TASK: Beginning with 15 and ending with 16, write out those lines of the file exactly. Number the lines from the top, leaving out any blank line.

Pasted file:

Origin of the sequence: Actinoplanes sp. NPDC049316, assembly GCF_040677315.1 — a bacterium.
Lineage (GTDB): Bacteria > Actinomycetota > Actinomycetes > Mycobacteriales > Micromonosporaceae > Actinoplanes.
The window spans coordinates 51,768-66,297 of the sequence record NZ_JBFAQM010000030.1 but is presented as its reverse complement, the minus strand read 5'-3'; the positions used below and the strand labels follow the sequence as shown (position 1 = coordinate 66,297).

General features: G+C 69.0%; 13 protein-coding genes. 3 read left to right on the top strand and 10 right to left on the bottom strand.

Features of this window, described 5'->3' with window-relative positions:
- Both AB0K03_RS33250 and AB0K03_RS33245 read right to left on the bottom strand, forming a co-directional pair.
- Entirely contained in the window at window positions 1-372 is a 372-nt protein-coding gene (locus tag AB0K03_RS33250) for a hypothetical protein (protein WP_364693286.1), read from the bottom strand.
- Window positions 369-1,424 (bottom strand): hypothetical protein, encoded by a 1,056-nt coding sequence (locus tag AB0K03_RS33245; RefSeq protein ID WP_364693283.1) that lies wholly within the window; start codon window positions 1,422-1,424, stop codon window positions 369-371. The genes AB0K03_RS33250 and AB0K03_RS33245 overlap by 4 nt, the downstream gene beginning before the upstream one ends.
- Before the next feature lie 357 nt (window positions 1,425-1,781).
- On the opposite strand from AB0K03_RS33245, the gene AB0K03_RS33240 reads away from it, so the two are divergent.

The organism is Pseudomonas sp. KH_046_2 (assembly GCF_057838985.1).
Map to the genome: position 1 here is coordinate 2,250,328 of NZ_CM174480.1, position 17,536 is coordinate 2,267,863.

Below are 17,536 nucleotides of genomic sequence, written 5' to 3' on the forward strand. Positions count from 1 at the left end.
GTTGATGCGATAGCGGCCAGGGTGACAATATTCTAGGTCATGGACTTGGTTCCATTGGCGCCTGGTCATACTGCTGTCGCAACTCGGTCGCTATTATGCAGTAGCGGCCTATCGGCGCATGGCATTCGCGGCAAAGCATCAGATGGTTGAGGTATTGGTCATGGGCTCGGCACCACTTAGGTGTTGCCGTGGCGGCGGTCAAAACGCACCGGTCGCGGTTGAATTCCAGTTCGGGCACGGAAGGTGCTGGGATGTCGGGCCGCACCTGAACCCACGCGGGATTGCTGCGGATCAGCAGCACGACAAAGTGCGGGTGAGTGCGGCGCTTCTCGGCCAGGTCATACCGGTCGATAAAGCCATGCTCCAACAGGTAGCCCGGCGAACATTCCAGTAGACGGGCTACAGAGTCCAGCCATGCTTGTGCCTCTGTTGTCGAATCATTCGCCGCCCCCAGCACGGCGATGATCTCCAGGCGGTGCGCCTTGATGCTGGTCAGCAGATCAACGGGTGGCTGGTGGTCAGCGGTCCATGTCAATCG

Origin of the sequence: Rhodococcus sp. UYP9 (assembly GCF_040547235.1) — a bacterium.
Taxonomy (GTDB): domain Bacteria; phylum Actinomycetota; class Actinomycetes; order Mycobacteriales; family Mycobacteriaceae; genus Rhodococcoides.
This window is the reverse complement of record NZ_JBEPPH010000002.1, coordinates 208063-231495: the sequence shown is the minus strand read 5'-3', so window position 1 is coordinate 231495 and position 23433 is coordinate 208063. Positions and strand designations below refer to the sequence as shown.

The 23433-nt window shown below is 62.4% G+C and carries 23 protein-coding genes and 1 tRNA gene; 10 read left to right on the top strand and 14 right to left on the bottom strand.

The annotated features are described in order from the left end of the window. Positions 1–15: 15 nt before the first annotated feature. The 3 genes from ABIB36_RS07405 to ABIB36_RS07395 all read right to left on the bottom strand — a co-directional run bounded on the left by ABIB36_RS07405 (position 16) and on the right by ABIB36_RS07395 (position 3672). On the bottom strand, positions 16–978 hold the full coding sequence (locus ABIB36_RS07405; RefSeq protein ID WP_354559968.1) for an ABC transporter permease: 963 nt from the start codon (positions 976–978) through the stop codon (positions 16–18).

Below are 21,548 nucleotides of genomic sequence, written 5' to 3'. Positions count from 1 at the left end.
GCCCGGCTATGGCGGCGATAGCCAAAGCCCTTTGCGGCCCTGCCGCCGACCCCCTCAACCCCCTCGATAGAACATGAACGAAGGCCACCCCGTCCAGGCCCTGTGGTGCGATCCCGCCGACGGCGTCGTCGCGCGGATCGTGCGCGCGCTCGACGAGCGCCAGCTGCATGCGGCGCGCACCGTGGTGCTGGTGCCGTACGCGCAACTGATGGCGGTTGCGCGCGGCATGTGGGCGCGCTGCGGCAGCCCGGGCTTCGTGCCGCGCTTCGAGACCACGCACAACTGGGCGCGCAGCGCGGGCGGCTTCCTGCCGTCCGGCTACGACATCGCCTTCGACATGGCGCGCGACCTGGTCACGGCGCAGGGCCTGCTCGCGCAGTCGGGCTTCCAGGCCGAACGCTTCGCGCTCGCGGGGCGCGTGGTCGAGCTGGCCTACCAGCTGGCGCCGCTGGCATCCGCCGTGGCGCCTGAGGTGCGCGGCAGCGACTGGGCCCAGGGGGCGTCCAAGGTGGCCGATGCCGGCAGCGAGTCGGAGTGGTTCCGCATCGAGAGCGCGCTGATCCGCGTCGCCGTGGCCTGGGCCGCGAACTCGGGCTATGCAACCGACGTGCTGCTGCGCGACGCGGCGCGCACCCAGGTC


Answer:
Origin of the sequence: Rhodococcus sp. UYP9 (assembly GCF_040547235.1) — a bacterium.
Taxonomy (GTDB): domain Bacteria; phylum Actinomycetota; class Actinomycetes; order Mycobacteriales; family Mycobacteriaceae; genus Rhodococcoides.